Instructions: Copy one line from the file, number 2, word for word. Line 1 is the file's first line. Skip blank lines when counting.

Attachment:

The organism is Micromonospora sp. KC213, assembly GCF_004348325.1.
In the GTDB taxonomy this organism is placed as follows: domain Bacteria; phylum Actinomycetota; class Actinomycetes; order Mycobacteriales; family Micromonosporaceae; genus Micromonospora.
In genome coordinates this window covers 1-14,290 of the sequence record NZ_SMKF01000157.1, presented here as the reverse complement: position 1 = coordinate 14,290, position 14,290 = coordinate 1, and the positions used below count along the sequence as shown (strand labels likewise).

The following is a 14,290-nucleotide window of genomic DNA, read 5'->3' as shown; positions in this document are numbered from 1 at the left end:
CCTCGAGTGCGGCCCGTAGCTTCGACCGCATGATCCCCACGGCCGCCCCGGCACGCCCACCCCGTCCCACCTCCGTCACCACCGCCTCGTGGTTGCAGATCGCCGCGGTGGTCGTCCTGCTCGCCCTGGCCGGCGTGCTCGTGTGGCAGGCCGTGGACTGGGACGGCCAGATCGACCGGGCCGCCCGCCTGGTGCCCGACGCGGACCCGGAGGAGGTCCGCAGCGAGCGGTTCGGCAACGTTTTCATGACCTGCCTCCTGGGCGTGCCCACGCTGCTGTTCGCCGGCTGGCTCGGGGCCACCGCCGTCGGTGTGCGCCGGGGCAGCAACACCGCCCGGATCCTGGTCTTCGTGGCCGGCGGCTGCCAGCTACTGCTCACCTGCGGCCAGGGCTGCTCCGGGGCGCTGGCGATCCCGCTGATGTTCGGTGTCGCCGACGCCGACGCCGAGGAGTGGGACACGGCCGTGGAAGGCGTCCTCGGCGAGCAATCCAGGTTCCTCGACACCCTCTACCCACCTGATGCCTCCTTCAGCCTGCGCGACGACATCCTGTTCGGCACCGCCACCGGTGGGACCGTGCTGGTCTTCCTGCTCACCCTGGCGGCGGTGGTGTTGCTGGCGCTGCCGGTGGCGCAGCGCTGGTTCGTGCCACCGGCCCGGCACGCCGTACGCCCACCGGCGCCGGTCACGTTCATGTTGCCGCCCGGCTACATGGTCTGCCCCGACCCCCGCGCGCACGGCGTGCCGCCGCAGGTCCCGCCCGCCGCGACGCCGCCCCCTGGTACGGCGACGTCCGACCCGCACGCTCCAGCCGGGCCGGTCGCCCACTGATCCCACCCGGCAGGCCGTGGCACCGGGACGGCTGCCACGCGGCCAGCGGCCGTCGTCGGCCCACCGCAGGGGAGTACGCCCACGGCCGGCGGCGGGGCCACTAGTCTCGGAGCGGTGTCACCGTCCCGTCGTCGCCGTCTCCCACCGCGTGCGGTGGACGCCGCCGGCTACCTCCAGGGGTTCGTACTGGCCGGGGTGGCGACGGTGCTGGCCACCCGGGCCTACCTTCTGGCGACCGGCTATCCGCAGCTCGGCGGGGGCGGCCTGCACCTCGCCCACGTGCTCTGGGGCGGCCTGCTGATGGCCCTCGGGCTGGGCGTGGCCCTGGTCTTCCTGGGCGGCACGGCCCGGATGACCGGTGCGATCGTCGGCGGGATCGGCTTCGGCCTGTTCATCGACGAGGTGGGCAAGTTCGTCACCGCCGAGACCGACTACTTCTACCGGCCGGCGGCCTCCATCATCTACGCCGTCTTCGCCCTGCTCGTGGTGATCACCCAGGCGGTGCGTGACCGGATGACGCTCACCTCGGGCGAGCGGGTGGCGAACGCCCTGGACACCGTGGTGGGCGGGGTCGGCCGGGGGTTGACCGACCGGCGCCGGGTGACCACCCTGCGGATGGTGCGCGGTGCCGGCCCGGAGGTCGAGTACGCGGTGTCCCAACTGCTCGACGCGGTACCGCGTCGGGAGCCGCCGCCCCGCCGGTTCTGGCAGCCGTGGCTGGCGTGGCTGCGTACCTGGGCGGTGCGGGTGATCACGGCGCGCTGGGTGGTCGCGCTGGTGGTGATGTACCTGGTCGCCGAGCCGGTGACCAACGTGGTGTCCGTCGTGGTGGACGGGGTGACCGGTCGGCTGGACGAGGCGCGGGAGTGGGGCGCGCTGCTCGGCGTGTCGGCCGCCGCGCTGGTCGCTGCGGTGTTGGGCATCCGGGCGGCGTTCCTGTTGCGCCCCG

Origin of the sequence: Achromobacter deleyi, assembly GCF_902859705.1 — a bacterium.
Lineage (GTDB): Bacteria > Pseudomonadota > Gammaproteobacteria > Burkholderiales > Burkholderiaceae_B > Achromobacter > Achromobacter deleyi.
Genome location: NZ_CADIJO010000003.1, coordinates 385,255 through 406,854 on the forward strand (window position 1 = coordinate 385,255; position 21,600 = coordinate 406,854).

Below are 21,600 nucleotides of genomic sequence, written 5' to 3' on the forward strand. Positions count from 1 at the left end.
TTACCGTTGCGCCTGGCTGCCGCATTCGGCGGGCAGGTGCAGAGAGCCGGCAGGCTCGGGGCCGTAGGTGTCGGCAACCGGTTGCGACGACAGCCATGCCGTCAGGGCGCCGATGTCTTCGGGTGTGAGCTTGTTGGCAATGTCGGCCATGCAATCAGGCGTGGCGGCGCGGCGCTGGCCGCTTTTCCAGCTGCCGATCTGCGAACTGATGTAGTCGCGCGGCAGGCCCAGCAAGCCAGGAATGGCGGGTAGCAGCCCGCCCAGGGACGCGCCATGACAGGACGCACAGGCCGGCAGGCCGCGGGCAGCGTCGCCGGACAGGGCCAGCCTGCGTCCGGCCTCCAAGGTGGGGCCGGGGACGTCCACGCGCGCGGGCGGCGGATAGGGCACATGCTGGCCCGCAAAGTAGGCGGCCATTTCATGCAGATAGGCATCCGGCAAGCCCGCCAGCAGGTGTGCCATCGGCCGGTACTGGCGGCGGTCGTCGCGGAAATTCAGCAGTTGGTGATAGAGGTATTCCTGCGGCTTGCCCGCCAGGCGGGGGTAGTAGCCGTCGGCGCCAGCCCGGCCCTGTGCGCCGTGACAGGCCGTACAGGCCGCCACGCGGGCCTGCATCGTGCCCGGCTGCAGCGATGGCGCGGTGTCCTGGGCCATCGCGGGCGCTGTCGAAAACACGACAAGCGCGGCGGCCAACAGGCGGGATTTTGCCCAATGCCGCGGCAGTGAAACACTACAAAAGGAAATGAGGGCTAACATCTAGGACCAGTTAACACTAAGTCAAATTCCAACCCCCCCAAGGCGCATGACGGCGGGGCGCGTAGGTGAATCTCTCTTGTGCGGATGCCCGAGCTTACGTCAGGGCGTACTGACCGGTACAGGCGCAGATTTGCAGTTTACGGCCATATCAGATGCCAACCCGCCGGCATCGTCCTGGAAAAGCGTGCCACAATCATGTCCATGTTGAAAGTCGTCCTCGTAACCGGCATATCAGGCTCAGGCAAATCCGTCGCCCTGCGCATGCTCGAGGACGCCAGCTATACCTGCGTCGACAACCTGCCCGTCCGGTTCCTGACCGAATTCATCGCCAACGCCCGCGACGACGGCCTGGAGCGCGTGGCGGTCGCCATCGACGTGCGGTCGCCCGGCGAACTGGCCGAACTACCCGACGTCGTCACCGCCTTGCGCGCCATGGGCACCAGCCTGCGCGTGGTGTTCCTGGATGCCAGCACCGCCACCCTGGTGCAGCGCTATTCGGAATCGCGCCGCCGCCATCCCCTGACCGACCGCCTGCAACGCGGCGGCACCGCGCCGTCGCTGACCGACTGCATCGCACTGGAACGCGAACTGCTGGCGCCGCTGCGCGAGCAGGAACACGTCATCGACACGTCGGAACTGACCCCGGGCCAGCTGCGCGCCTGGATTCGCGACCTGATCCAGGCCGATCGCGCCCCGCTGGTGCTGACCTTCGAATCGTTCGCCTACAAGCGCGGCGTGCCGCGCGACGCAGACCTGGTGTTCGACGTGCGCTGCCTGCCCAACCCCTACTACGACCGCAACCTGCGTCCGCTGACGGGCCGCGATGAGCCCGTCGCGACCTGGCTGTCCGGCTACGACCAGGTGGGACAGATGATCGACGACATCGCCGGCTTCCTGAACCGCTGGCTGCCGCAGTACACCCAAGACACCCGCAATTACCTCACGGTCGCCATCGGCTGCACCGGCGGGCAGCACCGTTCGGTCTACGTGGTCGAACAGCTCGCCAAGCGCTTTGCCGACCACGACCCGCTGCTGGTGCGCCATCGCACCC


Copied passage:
In the GTDB taxonomy this organism is placed as follows: domain Bacteria; phylum Actinomycetota; class Actinomycetes; order Mycobacteriales; family Micromonosporaceae; genus Micromonospora.